Autumn Voices author set for Big Chair Experience
Award winning writer and author Robin LLoyd-Jones will be joining Helensburgh Heroes on Thursday 12th July to discuss his life, career and his latest book ‘Autumn Voices‘ as a participant in the Tales from the Big Chair series of events.
Robin has lived in Scotland for most of his adult life, having spent his childhood in India. Robin moved to Scotland to work as an Education Adviser for Strathclyde Region and soon became part of the vibrant Scottish writing scene, serving as President of the Scottish Association of Writers (1993-1996) and President of the Scottish Branch of PEN International (1997-2000), and chairing the Writers in Prison Committee which campaigns on behalf of persecuted writers. He was for several years a tutor in Creative Writing at Glasgow University.
His latest book ‘Autumn Voices‘,published at the end of June 2018, examines creativity in later life. Between 2015-17 Robin interviewed Scottish writers over 70 who were still actively writing including: Sheena Blackhall, Larry Butler, Jenni Calder, Alasdair Gray, Diana Hendry, Richard Holloway and Alison Prince.
The twenty-one established writers who speak through this book show that productivity and creativity can be extended well into later life and provide role models for future generations. These are men and women who see old age as life’s last great adventure and who have chosen to embrace it, to regard it as a new and interesting phase of life, full of possibilities, while also accepting the losses age brings with honesty, courage and even humour. Through their lives and their writing they demonstrate qualities, values and attitudes which contribute to successful ageing and continuing creativity. These mature autumn voices speak to us from a point where experience is at its maximum, perspective at its broadest and mastery of craft at its peak. We have much to learn from them.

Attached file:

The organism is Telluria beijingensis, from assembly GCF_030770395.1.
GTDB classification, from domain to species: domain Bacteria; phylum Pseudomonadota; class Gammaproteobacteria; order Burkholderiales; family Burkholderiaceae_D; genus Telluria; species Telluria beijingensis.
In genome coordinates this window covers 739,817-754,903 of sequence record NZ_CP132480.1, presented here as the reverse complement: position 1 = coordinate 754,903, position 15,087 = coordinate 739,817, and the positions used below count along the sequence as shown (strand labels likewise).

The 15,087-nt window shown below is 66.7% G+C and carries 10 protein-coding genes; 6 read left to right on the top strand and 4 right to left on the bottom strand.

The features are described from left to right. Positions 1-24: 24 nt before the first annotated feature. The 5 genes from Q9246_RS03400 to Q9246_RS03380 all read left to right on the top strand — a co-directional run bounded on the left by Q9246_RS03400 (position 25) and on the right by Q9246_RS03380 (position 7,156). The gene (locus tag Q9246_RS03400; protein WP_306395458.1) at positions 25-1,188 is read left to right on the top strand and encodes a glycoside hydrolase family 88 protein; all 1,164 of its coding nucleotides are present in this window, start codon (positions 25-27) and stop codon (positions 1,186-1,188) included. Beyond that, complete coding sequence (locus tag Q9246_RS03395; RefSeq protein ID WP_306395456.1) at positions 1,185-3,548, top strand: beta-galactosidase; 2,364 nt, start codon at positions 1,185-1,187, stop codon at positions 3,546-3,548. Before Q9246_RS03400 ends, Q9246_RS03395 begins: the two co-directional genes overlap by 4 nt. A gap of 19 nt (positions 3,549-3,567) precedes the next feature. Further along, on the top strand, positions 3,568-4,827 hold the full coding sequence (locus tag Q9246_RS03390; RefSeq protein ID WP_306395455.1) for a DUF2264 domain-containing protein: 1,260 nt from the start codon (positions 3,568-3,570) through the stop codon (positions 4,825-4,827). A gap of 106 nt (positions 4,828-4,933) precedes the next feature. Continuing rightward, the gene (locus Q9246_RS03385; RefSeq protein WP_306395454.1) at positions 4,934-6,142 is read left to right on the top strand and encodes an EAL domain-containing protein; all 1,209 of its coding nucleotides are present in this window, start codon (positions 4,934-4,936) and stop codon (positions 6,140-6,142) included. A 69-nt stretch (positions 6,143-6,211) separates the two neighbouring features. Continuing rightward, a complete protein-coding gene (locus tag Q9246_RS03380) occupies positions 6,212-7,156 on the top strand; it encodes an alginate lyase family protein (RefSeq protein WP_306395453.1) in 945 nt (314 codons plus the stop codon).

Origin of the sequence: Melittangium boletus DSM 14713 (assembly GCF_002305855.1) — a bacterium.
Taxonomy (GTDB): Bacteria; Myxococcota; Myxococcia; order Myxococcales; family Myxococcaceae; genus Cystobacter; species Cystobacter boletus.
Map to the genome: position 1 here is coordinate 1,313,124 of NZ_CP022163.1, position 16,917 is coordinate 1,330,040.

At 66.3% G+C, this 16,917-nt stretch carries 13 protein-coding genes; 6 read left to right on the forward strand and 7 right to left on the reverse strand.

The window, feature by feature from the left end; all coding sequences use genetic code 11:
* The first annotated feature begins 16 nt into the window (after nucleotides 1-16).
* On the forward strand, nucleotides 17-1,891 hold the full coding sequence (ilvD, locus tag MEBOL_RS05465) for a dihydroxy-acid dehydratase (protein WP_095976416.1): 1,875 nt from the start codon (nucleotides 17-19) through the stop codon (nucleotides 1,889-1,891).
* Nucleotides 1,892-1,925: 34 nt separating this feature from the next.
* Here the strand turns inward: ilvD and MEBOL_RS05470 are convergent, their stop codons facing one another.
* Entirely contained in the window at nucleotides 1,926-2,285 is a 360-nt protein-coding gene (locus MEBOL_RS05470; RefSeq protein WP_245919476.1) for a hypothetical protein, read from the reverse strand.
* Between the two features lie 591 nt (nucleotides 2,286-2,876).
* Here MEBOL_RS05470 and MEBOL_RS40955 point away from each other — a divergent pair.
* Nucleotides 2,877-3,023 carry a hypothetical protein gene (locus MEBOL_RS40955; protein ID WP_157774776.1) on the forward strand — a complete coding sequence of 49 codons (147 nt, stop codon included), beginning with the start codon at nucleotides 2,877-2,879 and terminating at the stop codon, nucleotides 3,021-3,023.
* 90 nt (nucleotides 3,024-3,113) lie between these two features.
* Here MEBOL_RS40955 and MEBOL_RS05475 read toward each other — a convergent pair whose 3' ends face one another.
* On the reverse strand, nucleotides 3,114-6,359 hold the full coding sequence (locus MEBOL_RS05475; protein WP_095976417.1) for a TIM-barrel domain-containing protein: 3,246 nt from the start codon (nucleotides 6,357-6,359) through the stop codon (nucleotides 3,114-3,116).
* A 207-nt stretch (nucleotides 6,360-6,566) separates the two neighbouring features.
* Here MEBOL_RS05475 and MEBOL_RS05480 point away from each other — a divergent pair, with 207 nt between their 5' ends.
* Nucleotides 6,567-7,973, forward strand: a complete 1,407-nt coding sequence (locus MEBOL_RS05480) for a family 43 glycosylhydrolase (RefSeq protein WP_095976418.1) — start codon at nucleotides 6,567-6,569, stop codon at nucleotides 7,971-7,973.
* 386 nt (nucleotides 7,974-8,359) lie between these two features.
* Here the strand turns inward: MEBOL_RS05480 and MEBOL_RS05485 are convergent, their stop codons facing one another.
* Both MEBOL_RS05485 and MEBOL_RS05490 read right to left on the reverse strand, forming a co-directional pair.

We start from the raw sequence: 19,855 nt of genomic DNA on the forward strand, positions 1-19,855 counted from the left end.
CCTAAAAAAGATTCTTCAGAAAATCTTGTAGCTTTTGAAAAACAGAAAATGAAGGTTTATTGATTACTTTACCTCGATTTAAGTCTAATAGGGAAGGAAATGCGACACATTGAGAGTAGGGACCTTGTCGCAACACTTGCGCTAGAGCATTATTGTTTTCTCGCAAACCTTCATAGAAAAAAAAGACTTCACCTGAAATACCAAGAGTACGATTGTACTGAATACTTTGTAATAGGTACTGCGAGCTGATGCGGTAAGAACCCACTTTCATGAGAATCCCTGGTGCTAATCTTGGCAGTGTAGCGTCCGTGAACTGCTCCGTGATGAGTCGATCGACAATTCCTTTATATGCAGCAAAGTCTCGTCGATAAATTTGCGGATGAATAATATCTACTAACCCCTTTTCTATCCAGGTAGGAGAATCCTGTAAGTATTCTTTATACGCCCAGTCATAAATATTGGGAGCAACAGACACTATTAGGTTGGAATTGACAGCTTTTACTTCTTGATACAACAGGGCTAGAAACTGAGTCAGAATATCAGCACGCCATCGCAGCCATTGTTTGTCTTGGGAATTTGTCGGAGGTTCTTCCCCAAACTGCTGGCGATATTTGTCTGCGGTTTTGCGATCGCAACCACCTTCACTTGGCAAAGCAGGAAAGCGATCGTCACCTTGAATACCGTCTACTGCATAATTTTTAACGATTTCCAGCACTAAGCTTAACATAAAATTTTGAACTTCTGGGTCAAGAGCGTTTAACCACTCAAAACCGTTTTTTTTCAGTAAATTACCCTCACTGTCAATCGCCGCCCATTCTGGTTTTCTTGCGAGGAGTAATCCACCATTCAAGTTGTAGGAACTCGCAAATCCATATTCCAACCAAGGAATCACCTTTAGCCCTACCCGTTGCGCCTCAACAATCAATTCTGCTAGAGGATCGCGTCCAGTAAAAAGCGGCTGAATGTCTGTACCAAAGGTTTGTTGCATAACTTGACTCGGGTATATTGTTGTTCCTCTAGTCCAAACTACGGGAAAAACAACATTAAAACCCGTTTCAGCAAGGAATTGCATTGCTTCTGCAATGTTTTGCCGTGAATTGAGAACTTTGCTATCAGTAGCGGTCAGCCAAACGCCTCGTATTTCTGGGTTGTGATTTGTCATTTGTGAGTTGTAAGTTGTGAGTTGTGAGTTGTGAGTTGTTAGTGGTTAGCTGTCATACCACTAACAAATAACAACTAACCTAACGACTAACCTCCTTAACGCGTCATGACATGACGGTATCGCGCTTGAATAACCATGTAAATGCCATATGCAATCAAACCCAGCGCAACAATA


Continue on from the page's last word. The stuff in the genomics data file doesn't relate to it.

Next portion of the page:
Examining creativity in later life is an important strand in our society’s need to acknowledge and understand that physical decline does not necessarily mean a decline in emotional, creative and personal growth; that creativity is linked to both mental and physical health; and that our economy will not survive unless we stop regarding our elderly citizens as a burden and start seeing them as potentially productive and useful people whose maturity, greater life experience and insights are valuable assets. A society that is better for older people is better for people of all ages. To address the problems and the opportunities of the elderly, as does Autumn Voices, is to benefit the welfare of our society as a whole.
The writers in this book are proof of Emerson’s dictum that you don’t grow old, you become old when you stop growing. The responses to ageing and the changes that have occurred may vary, but in every case growth has continued.
The event to be held at the Heroes Centre in Helensburgh will commence at 19.00 pm and will conclude following a Q&A session at approximately 20.30 pm.
Admission is free but by ticket only. Tickets can be obtained on a first come first serve basis HERE